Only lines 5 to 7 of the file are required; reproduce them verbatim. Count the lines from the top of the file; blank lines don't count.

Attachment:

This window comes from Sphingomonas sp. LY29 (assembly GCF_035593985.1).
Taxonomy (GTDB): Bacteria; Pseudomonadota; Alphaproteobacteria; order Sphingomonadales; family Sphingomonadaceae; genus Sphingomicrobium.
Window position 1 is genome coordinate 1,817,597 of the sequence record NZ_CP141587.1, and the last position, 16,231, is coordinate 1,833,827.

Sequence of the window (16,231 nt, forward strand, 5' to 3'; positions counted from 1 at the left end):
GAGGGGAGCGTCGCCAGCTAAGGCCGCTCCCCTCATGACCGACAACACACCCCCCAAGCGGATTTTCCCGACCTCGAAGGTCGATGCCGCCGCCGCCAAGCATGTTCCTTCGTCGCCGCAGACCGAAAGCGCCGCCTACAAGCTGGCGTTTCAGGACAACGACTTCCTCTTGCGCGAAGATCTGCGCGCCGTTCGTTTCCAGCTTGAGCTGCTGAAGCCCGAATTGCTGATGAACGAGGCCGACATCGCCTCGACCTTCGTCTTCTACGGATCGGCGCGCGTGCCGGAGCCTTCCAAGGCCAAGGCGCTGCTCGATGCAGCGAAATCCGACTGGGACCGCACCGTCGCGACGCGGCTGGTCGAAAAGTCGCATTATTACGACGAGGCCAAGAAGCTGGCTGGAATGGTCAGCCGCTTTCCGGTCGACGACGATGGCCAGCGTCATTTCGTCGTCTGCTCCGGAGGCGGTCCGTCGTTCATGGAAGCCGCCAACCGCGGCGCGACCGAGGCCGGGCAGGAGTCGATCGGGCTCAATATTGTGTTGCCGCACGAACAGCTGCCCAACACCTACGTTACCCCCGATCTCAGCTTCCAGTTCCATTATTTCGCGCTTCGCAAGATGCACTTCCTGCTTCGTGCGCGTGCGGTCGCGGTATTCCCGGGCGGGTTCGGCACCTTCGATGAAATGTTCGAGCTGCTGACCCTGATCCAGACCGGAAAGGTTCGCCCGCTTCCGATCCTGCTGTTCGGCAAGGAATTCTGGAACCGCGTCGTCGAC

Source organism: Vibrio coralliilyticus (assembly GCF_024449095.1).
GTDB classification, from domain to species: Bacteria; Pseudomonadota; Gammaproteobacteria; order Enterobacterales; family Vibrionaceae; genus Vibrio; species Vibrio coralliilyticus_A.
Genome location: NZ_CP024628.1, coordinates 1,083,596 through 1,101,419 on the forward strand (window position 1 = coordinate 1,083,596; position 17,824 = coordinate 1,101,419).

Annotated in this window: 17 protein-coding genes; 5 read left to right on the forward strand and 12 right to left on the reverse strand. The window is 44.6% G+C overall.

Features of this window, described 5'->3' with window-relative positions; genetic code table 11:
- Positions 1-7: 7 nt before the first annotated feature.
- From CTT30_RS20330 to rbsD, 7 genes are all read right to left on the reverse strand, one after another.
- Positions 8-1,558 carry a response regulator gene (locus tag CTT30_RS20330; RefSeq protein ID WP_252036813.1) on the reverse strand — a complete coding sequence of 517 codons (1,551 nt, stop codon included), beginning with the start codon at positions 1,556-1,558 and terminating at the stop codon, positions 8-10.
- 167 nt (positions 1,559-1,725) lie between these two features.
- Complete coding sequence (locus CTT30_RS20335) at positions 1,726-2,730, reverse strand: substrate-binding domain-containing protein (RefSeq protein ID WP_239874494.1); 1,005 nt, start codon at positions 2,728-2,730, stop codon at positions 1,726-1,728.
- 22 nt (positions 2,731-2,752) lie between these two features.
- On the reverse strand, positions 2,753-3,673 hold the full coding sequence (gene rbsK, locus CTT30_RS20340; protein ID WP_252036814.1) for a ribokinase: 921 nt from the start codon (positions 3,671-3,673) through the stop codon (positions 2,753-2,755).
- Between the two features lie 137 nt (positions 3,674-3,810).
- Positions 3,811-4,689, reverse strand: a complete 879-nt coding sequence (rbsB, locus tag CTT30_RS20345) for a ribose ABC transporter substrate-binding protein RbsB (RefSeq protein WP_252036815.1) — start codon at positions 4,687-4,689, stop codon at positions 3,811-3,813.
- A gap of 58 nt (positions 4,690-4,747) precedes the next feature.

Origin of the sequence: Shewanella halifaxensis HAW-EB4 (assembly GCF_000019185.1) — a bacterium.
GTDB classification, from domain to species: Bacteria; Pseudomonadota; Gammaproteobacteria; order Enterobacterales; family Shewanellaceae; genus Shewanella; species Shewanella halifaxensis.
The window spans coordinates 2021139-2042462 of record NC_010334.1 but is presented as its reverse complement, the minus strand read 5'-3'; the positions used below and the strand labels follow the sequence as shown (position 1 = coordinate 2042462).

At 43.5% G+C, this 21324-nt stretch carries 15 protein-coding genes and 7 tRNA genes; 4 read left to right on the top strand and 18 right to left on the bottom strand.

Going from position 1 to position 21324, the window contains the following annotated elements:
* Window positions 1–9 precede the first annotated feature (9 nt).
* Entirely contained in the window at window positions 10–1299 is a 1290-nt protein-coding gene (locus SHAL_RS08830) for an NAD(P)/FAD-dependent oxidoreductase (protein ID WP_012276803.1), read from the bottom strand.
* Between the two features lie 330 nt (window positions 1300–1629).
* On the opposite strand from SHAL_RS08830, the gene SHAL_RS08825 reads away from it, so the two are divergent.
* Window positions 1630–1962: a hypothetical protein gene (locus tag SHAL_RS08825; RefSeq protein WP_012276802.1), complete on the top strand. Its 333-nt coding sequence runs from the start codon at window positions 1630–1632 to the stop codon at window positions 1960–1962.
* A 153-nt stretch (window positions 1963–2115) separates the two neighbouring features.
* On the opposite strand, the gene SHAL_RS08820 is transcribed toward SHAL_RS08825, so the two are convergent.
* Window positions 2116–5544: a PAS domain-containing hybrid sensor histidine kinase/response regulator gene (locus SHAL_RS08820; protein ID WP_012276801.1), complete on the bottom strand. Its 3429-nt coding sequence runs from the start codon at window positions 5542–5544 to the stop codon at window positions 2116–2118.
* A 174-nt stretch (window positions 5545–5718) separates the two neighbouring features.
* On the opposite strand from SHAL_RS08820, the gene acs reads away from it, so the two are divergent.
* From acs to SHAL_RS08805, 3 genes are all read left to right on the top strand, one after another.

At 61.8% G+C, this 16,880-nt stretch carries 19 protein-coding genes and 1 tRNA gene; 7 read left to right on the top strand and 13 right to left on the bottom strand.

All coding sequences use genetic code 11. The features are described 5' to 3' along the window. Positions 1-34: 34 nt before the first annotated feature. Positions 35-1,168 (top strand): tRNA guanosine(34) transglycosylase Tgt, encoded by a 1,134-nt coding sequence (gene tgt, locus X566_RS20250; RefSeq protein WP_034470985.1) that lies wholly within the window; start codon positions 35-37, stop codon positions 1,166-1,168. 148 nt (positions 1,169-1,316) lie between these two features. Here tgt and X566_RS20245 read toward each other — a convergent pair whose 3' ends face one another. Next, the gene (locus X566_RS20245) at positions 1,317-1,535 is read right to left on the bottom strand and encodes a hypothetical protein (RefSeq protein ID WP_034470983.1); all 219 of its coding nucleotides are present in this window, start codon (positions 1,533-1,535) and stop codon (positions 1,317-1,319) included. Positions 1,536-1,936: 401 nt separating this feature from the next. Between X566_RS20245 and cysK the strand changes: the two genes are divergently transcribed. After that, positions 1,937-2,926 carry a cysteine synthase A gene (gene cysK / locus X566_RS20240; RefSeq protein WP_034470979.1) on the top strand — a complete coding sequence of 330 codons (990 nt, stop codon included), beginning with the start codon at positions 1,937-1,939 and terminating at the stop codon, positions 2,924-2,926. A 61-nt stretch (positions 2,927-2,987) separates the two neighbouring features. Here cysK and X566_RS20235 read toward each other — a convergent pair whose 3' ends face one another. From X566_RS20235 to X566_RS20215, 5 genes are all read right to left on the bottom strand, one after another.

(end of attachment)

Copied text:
GAGGGGAGCGTCGCCAGCTAAGGCCGCTCCCCTCATGACCGACAACACACCCCCCAAGCGGATTTTCCCGACCTCGAAGGTCGATGCCGCCGCCGCCAAGCATGTTCCTTCGTCGCCGCAGACCGAAAGCGCCGCCTACAAGCTGGCGTTTCAGGACAACGACTTCCTCTTGCGCGAAGATCTGCGCGCCGTTCGTTTCCAGCTTGAGCTGCTGAAGCCCGAATTGCTGATGAACGAGGCCGACATCGCCTCGACCTTCGTCTTCTACGGATCGGCGCGCGTGCCGGAGCCTTCCAAGGCCAAGGCGCTGCTCGATGCAGCGAAATCCGACTGGGACCGCACCGTCGCGACGCGGCTGGTCGAAAAGTCGCATTATTACGACGAGGCCAAGAAGCTGGCTGGAATGGTCAGCCGCTTTCCGGTCGACGACGATGGCCAGCGTCATTTCGTCGTCTGCTCCGGAGGCGGTCCGTCGTTCATGGAAGCCGCCAACCGCGGCGCGACCGAGGCCGGGCAGGAGTCGATCGGGCTCAATATTGTGTTGCCGCACGAACAGCTGCCCAACACCTACGTTACCCCCGATCTCAGCTTCCAGTTCCATTATTTCGCGCTTCGCAAGATGCACTTCCTGCTTCGTGCGCGTGCGGTCGCGGTATTCCCGGGCGGGTTCGGCACCTTCGATGAAATGTTCGAGCTGCTGACCCTGATCCAGACCGGAAAGGTTCGCCCGCTTCCGATCCTGCTGTTCGGCAAGGAATTCTGGAACCGCGTCGTCGAC

Source organism: Vibrio coralliilyticus (assembly GCF_024449095.1).
GTDB classification, from domain to species: Bacteria; Pseudomonadota; Gammaproteobacteria; order Enterobacterales; family Vibrionaceae; genus Vibrio; species Vibrio coralliilyticus_A.